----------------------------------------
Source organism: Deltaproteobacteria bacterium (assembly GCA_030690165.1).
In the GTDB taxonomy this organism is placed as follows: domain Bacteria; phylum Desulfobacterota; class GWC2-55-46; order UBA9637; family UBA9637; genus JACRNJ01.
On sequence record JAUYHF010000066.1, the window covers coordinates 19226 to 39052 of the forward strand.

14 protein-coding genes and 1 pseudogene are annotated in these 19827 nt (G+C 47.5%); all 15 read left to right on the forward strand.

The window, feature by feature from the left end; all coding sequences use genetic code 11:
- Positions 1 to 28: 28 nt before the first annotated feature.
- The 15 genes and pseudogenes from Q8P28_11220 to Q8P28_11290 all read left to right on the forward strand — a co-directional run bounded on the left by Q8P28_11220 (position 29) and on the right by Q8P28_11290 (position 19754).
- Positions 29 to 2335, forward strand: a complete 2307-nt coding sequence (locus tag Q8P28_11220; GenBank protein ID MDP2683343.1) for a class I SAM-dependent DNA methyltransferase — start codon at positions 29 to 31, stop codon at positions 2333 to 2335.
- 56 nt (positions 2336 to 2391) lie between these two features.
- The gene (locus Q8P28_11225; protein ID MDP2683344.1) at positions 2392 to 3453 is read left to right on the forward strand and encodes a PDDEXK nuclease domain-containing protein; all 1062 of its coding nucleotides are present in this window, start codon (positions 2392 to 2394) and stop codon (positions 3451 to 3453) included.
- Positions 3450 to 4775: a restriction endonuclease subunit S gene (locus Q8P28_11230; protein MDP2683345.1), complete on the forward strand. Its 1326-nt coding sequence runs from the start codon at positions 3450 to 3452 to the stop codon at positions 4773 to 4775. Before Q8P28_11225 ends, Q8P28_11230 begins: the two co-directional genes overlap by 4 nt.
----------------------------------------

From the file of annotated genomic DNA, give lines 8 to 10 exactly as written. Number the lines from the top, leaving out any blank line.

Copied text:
- Positions 29 to 2335, forward strand: a complete 2307-nt coding sequence (locus tag Q8P28_11220; GenBank protein ID MDP2683343.1) for a class I SAM-dependent DNA methyltransferase — start codon at positions 29 to 31, stop codon at positions 2333 to 2335.
- 56 nt (positions 2336 to 2391) lie between these two features.
- The gene (locus Q8P28_11225; protein ID MDP2683344.1) at positions 2392 to 3453 is read left to right on the forward strand and encodes a PDDEXK nuclease domain-containing protein; all 1062 of its coding nucleotides are present in this window, start codon (positions 2392 to 2394) and stop codon (positions 3451 to 3453) included.